energy

ScottishPower warns of energy market ‘massacre’


The head of one of Britain’s biggest utilities has urged UK ministers to urgently review the energy price cap, warning that persistently high wholesale gas prices could trigger an “absolute massacre” in the retail market that could claim another 20 suppliers.

ScottishPower chief executive Keith Anderson said even well run energy providers now face running out of cash. “There is a significant risk you could see the market shrink all the way back to five to six companies,” Anderson told the Financial Times.

The comments come as the retail energy market reels from a crisis that has led 14 British energy suppliers to collapse since the start of August, as low natural gas supplies push wholesale prices to a level five times higher than a year ago.

Anderson said regulator Ofgem and the government must look at changing Britain’s price cap, which protects at least 15m households, earlier than its next scheduled review in April so suppliers can pass on spikes in their costs sooner.

He predicted the industry as a whole could be left nursing losses of up £5bn by May next year as suppliers are forced to buy energy for households nearing the end of their fixed-price deals.

ScottishPower, Britain’s fifth-biggest energy supplier with 3.7m retail customers, estimates that industry-wide up to 2m households’ fixed-price energy deals will terminate before the end of the year.

A large proportion of those households would normally shop around for another fixed-priced tariff but deals currently on offer are at least £700 more expensive than the price cap under which suppliers can charge a maximum of £1,277 a year based on average usage.

Price comparison websites have been advising households to roll on to tariffs protected by the cap once their fixed-price deals come to an end.

ScottishPower said suppliers would make a loss of £1,000 every time households come off a fixed-price deal on to a cap-protected tariff, given the current costs of buying energy for those customers at current market prices.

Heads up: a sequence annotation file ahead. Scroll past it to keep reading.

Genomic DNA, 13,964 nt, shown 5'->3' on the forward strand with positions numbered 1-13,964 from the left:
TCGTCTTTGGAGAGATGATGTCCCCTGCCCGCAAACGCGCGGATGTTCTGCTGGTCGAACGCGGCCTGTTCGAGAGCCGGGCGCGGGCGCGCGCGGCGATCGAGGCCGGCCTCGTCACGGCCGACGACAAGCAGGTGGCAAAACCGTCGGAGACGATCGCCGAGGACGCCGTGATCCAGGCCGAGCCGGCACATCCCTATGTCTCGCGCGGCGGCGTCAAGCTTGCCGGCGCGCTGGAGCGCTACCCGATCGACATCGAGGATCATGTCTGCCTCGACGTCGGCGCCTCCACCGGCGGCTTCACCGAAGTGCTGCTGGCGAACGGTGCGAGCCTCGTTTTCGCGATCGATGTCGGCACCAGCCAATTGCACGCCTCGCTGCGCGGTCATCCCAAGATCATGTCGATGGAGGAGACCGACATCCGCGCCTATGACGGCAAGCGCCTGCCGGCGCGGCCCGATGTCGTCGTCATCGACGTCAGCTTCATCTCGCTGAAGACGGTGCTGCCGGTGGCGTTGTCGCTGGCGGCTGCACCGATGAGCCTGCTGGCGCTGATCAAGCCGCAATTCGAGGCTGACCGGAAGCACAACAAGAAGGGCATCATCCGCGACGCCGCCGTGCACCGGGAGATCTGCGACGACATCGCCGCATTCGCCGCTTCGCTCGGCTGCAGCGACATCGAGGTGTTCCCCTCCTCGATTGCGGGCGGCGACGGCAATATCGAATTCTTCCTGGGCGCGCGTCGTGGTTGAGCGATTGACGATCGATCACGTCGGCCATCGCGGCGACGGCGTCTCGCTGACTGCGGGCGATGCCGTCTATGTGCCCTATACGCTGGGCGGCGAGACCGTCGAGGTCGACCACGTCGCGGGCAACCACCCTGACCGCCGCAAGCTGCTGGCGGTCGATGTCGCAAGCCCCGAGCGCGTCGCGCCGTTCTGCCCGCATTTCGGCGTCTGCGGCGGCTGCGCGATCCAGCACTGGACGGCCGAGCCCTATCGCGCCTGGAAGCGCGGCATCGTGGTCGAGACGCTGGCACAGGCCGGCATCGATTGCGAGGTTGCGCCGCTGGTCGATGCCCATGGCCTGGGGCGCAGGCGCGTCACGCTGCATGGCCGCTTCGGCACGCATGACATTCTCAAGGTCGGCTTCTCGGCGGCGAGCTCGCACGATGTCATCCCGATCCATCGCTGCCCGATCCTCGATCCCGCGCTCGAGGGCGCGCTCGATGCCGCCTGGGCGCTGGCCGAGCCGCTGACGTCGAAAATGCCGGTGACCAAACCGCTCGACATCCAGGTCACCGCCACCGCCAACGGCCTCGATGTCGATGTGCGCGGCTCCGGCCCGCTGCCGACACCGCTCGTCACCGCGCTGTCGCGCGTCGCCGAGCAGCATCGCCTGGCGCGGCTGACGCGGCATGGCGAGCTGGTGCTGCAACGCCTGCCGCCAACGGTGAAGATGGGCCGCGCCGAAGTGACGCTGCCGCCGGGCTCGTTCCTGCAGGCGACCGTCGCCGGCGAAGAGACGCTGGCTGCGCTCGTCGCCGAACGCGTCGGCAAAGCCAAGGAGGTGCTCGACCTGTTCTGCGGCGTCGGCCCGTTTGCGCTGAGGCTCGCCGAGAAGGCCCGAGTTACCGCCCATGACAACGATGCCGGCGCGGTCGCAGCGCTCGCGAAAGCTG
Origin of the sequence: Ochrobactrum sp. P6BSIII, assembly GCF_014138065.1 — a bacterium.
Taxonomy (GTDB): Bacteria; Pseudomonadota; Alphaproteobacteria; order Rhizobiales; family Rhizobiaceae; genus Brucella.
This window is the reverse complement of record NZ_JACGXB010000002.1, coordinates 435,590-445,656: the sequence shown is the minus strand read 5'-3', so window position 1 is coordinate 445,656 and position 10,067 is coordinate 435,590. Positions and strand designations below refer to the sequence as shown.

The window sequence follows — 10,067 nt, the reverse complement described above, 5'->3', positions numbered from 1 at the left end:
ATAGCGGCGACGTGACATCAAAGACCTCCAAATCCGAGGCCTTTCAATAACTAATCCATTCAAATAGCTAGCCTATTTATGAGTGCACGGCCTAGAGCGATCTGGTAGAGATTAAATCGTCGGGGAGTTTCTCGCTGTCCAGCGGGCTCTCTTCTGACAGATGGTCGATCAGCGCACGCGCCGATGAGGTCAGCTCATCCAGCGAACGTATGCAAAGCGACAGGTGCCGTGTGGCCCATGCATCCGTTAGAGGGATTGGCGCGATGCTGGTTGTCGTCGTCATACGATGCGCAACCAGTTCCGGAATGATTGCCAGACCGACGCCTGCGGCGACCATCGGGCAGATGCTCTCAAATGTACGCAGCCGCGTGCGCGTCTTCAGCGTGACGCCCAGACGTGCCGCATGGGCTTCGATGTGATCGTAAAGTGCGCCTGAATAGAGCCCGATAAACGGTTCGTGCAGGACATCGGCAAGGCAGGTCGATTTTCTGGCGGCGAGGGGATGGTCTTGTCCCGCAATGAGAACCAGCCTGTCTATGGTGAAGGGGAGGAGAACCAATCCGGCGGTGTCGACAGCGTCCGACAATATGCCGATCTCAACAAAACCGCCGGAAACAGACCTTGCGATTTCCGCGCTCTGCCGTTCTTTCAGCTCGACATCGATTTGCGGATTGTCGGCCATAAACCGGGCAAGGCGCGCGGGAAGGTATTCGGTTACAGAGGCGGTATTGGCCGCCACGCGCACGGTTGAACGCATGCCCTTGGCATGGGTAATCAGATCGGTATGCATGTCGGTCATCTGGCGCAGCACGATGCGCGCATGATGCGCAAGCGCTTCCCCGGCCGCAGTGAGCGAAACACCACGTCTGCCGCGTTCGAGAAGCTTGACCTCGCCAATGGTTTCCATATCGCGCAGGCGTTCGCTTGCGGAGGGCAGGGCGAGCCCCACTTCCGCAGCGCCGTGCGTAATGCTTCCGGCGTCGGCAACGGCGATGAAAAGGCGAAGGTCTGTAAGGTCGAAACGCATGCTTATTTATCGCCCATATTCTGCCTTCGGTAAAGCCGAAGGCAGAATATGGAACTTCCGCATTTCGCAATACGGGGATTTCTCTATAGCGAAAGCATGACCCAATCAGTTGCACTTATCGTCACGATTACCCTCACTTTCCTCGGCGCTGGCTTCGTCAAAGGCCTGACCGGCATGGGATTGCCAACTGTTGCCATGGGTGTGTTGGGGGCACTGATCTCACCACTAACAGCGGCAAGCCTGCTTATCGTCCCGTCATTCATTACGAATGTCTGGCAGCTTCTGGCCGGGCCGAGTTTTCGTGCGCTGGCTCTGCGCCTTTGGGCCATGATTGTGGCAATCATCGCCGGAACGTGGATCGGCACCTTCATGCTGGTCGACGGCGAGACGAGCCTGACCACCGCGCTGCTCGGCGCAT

“The only companies that can survive are the ones that are incredibly financially strong, have incredibly liquid balance sheets and access to lots of cash,” Anderson said.

He warned that while many of the suppliers that had failed since the start of August “weren’t particularly well run”, the next wave of the crisis was likely to sweep up well managed companies. Without government and regulatory intervention, “we are in danger of just sleepwalking into an absolute massacre,” Anderson said.

He said the price cap — which currently changes twice a year in April and October — probably needed to be adjusted at least four times a year. “We don’t think the regulator and the government understand the pressures that are going to descend upon the sector,” he added.

Ofgem and the government insist the price cap will remain at its current level throughout winter to protect households from the worst of the wholesale market swings, although analysts are warning customers will face steep rises from April next year.

Ofgem said on Wednesday it was “working with government to ensure that we have a sustainable energy market that works for all customers”.

The Department of Business, Energy and Industrial Strategy said the price cap was “the best safety net available to protect consumers from instant, excessive price hikes. When suppliers do cease trading, we have a clear, well-rehearsed process in place to make sure customers are protected and supply is not interrupted.”

Additional reporting by David Sheppard



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